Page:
Raleigh, N.C. — The Cooking for a Classic competition hit its stride Wednesday night, the third of eight opening-round matchups pitting area chefs against each others in a six-course, food-and-drink extravaganza. Ticket-bearing foodies are the direct beneficiary. Each gets to sample two appetizers – which must be vegetarian or vegan – two entrees and two desserts, each accompanied by a custom cocktail.
"Food-wise, it's clicking," the master of ceremonies told the sold-out house at 1705 Prime. (Tickets remain for next week's opening round competitions on Monday and Tuesday.)
Guests agreed with high scores – submitted via web form – for the six courses. Those votes combined with the contributions from three celebrity judges added up to a win Wednesday for Eric Gephart, of Kamado Grille, and his team.
After complaints at the first two competitions about the web form's appearance, organizers broke it into multiple pages, in effect grouping the stages of the dinner but hiding subsequent courses from curious diners until they were served.
Both Gephart and his opponent, Scott James of the Angus Barn, went starchy in their starters.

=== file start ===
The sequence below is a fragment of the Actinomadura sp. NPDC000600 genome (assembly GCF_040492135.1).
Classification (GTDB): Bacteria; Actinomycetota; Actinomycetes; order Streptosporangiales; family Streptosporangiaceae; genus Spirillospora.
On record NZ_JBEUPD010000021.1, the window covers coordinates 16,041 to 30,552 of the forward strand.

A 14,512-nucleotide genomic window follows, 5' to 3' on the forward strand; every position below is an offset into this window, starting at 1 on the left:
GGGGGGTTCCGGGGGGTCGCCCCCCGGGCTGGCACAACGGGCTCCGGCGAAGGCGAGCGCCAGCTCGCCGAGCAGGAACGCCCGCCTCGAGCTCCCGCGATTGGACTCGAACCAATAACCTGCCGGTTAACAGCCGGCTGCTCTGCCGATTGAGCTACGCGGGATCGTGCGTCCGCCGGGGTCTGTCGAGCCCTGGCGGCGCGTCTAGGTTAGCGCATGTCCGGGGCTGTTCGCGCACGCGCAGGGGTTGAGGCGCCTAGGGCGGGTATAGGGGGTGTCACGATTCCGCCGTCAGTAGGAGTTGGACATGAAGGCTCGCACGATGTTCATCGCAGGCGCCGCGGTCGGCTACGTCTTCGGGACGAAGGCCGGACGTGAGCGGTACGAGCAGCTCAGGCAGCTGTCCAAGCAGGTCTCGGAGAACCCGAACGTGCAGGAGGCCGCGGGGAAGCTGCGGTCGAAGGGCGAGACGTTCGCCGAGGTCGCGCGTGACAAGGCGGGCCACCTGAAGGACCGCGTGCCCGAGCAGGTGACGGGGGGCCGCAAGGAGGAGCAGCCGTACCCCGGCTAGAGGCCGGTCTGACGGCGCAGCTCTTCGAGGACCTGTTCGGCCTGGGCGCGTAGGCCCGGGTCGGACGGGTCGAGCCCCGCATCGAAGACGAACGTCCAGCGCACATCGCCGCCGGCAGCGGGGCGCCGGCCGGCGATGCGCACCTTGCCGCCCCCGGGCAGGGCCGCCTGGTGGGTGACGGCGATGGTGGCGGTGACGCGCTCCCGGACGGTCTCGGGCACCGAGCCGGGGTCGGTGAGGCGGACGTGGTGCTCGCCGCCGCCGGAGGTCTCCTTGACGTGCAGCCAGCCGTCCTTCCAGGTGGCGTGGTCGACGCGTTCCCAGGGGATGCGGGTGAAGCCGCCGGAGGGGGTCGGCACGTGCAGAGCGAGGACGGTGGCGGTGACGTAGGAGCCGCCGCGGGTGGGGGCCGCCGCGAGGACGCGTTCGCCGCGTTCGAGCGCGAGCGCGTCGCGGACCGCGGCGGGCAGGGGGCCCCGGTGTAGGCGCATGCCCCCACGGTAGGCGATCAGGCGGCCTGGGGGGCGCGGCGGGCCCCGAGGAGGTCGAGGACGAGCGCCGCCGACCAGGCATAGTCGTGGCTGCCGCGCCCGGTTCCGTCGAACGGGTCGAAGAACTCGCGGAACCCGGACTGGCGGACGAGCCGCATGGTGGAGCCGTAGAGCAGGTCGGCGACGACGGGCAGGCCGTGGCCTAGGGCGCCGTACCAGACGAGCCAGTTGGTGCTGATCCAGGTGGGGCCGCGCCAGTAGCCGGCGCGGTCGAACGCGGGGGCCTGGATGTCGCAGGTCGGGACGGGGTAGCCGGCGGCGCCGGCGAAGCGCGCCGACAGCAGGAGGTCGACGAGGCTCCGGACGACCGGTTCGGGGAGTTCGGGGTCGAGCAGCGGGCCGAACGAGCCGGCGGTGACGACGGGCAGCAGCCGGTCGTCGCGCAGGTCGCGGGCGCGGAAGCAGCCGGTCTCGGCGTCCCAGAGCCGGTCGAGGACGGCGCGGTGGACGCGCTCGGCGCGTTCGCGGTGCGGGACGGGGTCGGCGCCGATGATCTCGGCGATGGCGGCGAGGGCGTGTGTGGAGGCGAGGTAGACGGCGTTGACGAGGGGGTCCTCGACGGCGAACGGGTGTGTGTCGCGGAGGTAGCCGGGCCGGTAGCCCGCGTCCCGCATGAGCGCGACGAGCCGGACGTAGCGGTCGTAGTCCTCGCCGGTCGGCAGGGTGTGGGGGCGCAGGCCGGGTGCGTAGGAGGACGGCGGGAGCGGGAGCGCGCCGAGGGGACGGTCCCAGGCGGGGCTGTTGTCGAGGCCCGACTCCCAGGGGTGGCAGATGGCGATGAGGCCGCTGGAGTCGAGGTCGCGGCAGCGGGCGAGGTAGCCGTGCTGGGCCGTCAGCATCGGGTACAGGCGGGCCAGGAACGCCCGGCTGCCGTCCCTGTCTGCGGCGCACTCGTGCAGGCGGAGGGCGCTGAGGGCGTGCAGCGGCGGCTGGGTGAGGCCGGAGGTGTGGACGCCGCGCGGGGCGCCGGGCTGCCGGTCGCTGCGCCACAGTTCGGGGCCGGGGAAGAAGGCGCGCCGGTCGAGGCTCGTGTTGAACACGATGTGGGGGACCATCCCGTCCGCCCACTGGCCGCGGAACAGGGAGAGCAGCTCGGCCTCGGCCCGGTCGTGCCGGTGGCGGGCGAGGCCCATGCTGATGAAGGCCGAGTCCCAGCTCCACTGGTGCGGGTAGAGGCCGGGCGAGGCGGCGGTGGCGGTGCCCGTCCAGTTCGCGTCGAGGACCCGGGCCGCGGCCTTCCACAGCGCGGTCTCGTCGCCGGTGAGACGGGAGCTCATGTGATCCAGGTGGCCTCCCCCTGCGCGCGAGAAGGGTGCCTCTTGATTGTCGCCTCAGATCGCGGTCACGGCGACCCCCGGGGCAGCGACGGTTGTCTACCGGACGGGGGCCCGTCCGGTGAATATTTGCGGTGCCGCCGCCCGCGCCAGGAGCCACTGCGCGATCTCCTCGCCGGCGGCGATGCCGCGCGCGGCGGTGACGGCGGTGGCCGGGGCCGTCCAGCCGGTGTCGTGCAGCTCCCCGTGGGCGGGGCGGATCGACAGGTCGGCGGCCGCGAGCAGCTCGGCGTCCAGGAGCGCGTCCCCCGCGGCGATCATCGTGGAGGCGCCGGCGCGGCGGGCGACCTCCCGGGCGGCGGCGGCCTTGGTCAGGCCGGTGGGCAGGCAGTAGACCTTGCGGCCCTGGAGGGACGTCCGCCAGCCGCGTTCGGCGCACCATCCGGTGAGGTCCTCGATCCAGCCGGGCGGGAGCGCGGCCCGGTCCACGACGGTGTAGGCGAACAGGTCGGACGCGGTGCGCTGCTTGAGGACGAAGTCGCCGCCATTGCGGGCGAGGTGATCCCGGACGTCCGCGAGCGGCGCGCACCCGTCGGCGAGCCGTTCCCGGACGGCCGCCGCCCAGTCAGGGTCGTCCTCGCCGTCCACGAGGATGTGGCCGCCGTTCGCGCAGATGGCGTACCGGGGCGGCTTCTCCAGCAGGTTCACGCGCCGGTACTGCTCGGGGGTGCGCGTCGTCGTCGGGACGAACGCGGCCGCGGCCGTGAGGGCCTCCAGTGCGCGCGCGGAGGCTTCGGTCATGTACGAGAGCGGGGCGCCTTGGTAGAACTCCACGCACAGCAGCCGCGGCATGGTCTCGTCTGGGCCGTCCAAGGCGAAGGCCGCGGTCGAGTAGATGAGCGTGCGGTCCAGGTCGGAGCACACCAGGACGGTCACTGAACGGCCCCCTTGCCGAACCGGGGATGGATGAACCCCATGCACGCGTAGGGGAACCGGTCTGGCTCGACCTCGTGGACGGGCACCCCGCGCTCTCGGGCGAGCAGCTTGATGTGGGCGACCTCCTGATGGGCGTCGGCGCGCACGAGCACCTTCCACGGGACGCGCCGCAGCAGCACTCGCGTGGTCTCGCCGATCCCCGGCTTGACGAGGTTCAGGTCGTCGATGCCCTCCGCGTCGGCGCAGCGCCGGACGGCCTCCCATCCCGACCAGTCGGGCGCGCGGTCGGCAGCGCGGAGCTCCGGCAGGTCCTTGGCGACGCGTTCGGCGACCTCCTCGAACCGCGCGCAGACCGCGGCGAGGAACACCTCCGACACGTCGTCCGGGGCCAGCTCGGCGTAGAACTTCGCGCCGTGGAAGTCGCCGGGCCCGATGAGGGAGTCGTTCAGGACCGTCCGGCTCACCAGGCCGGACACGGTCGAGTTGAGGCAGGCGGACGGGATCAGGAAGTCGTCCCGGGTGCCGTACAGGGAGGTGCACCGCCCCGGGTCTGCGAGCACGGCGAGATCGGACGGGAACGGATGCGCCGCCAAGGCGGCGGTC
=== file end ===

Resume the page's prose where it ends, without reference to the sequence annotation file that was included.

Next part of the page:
Gephart set the tone with a velvety sweet potato, coconut curry soup with just the right amount of heat.
But it was the entrees that distinguished this competition. Both men aimed high and hit their marks.
Gephart combined common Southern ingredients – seared scallops, cheese grits, pancetta and white wine/butter sauce – to a tasty effect that had some diners asking for the recipe.
James delivered a melt-in-your mouth beef short rib that suffered in the execution. Not every serving was as warm as it should have been, and many diners reached for their bread knives, having been provided with nothing else to cut it.
"I like the flavor," said one diner. "I would have liked it better if it was warm."
The dessert offerings were heralded by the arrival of Gephart's Beesting cocktail, a savory mix of prosecco, TOPO vodka, lemon, honey and thyme.
"I give it an 'A' for the drink," one diner said.
The lemony tang was a perfect accompaniment to the grapefruit Pavlova -- a meringue crisp to the spoon that looked like a poached egg when split.
Proceeds from tickets sold throughout the series benefit the nonprofit Lucy Daniels Center, which helps children with mental and emotional issues.
James followed with a dessert one diner said "tastes like my childhood," a ginger, apple upside down came swimming in cream.
The whiskey cocktail that accompanied it was voted too strong for those at my table.
"It was a long day, but we're really happy," James said after the scores were tallied.
Gephart thanked his team, guests and gave a shoutout to his nephew, a student at the Lucy Daniels Center, the beneficiary of ticket sales through the four rounds of Cooking for a Classic.
"Let's not forget why we're here tonight," he said.